Want to make a big difference to our parks?

Sometimes the best thing to do for our parks is to make no difference at all!

When you “Leave No Trace,” you’ll help protect all of our conservation lands.

Why should we ‘Leave No Trace”? Simply put, we are all responsible for caring for the Blue Hills and that means protecting over 7,000 acres of land. We are all visitors to the area and must leave as little impact on the land as possible. This shared responsibility rests on the shoulders of all recreation users, young and old. If we practice “Leave No Trace”, then the Blue Hills will stay buzzing with natural life and remain accessible for many years, protecting many species.

Help us “Leave No Trace” and become a Friends of the Blue Hills Member!

How can I “Leave No Trace”? There are many things you can do to make sure that you leave as small a footprint as possible in the Blue Hills or on other natural trails. Being mindful of your presence is the first step. Here is a list of some important “Leave No Trace” principles that can help guide your visit to ensure that these conservation lands remain preserved for generations to come.

  1. Plan ahead. Preparing for your hike makes it less likely that you will violate any of the other principles of “Leave No Trace”. Be prepared for extreme weather, carry a map, and know the rules and regulations of the Blue Hills. Being prepared can help you avoid extreme fatigue and keep your decision making sharp.
  2. Travel only on the marked trails. Erosion from activity off marked trails can damage wooded and rocky areas beyond normal use. Often times there are sensitive plant or animal and insect species that rely on a quiet, calm environment and those species flourish off the trails. These sensitive species might die out with a single stamp from an off-trail hiker.

    Photo: Kyle Doan (Randolph) “Perfect View of the Pond”

  3. Carry out all trash and waste. As humans, we carry in a lot of materials that are not natural to the Blue Hills—clothing, paper products, trash, and even poop. When we enter the trail system, make sure to keep close control over any trash and avoid accidentally dropping anything. Bring a bag for trash to carry it out. If you are hiking with a dog, please pick up your dog’s poop and carry it to a trash receptacle for proper removal. If you see any other trash along the trails that may have been accidentally dropped by others, do a good deed and pick it up and carry it out yourself! We must all work together as a team to maintain our trails. Pack it in, pack it out.
  4. Respect wildlife. The Blue Hills are home to many different animals! There are turtles, toads, owls, deer, snakes, and so much more! These animals have made the Blue Hills their home and good “Leave No Trace” practice is to keep your distance. Please respect the wildlife and let animals pass in peace. Do not feed them, touch their habitats or nests, or disrupt their lives. If you want to observe some of the wildlife in the Blue Hills, recommend checking out the Trailside Museum.

    Photo courtesy of Patrick Randall of Lancaster.

  5. Make sure your campfires are regulated. If you are camping in the AMC cabins at Ponkapoag, you are permitted to have a regulated campfire. Some of those cabins have outdoor grills and others have fire rings. Fires are only permitted if you are camping with reservations at AMC. Try to keep the campfire small—larger fires can quickly get out of control. When done, make sure all wood is burned to an ash, put out the fire completely, and then spread the hot ashes out to cool. Be sure to use firewood from the same area where you are camping, bringing in firewood from other areas can introduce invasive species that can cause destruction. Lastly, if you are unsure about how to properly start, manage, and extinguish a fire—bring a camp stove as an alternative for your cooking needs.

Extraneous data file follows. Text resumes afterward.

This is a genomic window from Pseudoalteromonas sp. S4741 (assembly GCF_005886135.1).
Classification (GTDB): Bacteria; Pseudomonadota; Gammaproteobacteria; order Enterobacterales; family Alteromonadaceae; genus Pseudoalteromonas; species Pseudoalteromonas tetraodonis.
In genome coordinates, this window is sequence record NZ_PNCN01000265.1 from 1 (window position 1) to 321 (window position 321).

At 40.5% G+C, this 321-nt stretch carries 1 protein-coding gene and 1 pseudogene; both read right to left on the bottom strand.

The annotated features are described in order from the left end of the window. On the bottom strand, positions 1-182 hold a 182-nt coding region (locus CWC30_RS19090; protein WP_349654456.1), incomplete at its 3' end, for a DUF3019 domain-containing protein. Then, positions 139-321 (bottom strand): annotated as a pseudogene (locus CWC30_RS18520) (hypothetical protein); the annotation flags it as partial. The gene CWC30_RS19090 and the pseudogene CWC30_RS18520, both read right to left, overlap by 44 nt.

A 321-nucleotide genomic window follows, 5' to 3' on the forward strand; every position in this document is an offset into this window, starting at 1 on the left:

6. Leave nature in nature. Those rocks may look cool, but let’s leave them in the woods. You might think that taking a rock or a souvenir home from your hike is relatively harmless, but if every visitor were to take something home, we would be left without much left! It’s great practice to teach kids the values of “Leave No Trace” on your hikes by telling them why we want to leave nature alone, and leave those rocks in the woods. As humans, we are only visitors to the land and should treat our experience as such.
  7. Be considerate of other visitors. We share the Blue Hills with many different types of recreational users—including hikers, mountain bikers, runners, horses, and visitors of all ages. Be courteous and considerate of each other as well as the land. Keep human noise to a minimum, control all dogs, teach children to respect others on the trail.

While not part of “Leave No Trace” practice, another way to preserve the Blue Hills is through advocacy and working to prevent inappropriate development — and becoming a Friends of the Blue Hills member!  Building on the land will eliminate delicate species and impact the ecosystem for the entire land space. There are plenty of ways to help advocate for the Blue Hills!  You can:

  1. Contact local representatives to remind them how important the Blue Hills are.
  2. Volunteer with Friends of the Blue Hills to maintain the trails
  3. Become a member of the Friends of the Blue Hills! As a member, you protect the Blue Hills’ wildlife – and make sure visitors can enjoy the park for generations to come!

Top photo credit: Kristen Gabriele (Canton) “Through the Trees”